In their debut collection, Xavier Gould firmly establishes their right – and capacity – to move through language and gender. This moving through gets them to where they are. Acadian, queer, trans, they give a new form to Chiac and French – and to Acadie.
There are a few elements around French language poetics that I want to share in order to make sense of the accomplishment that is Des fleurs comme moi (Flowers like Me), before talking more directly about the poems. It’s no surprise that Gould thanks France Daigle, Gérald Leblanc, and Paul Bossé in their acknowledgements. All three Acadian poets have worked to give Chiac legitimacy as a language and as a literary language, and to develop its linguistic possibilities.
Chiac is mostly spoken in southeast New Brunswick. Linguists tend to typify it as a way of speaking French that includes many elements from English, as well as specific lexical, grammatical, and syntaxic forms from Acadian French (“ej” for “je,” “quance que” for “quand est-ce que,” the first person singular borrowing from the plural (“ej voulons” rather than “je veux”), the third person switching its endings (“y parlont” and not “ils parlent”). As Gould points out in some poems, code switching is a part of the linguistic habits of Chiac speakers, since they also speak both French and English. Poetry in Chiac is not bilingual, then, but written in a language that is both and neither. My translations here are not the right translations – Chiac speakers would be better placed to give the equivalent in their own spoken English. Instead, I’ll focus on translating Chiac into English, which means losing most of the work Gould does on language.
There’s great attention to detail here. In their poems, Gould updates the written code, using for instance “yink” instead of “yinque” (“rien que,” “only”); “wois” for “vois” (“see”), since the “v” is pronounced like a “w”; or “er,” given that “est” is generally pronounced “é.”
Their most important updating of Chiac however is in the breaking of the French gender binary. Using the pronoun “iel” (which is becoming the most popular alternative for the singular “they”) brings all kinds of grammatical and syntaxic issues. Do we choose the masculine or feminine forms, or do we make up new forms, or use one of the forms nonbinary people have suggested? The main opposition to inclusive writing in French focuses on readability; here, there are poetic choices that would make the language more radical, but also place all the attention on the signifiers instead than on what is signified.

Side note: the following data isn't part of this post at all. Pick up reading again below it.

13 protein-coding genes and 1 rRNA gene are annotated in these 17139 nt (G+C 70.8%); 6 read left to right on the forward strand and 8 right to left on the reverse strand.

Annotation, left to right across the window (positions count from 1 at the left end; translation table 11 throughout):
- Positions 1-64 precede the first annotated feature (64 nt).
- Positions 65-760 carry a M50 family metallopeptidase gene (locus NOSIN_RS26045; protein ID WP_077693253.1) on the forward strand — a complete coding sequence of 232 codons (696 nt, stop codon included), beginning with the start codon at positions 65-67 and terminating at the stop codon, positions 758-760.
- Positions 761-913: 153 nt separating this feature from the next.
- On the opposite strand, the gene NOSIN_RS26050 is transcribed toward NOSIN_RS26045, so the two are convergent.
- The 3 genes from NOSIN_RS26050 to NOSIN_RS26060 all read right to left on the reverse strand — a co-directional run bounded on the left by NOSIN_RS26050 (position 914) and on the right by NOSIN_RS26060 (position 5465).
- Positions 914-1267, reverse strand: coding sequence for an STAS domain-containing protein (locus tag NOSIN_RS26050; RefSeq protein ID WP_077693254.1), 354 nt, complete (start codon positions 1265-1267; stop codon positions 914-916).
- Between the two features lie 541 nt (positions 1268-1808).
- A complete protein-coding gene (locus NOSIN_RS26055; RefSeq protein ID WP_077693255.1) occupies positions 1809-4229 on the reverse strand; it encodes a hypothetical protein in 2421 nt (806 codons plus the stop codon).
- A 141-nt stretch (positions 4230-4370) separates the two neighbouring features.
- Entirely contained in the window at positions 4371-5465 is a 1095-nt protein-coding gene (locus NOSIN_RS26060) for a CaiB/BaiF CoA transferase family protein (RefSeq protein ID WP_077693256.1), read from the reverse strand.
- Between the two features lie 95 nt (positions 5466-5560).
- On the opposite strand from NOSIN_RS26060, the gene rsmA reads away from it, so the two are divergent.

Gould adopts a solution that is emerging for many: they use the median point (·) that is part of one form of inclusive writing and employ it in the singular. With this form, we might write “les poète·esses sont venu·es” instead of “les poètes et poétesses sont venus/venues,” or “un·e poète·esse est venu·e” instead of the clunky “un poète ou une poétesse est venu ou venue.” This form has the advantage of being not only inclusive of women, but also of nonbinary people by preventing any stillness on either side of the gender binary.
Pushing this practice to its limits, Gould brings the nonbinary character of that act of writing and transgressive transformation of language to the foreground. They use the median point to speak of one or many people, but they also highlight the presence of the median point as allowing not only for the expression, but also for the existence of a reality that is otherwise too intangible.
The title of the poem “être un·e” points to a being outside of what a definite “un” or “une” would let us see – the newness of this form of writing pointing at once to the indeterminacy of a person whose gender is unknown and to the certainty of the person who is something that cannot be reduced to either nor to both.
By bringing the focus to the median point, Gould gives us a means to understand their poetics and its political implications through a metapoetics of sorts. In the poems “bye past self” and “bye past selves,” “·e” appears by itself, gaining independence for the words it would modify. The line is quite simple: “chu maybe / ·e iel” (69, 93).
in the day of the
dans le jour de la
This poetic use of the punctuation contains a refusal to settle on a single signifier; a hesitation through the “maybe”; a hesitation through the “·e” which sounds like the “euh” (uh) of uncertainty; a doubling of the pronoun and the ending; and an indeterminacy of the words to which “·e” might be the ending.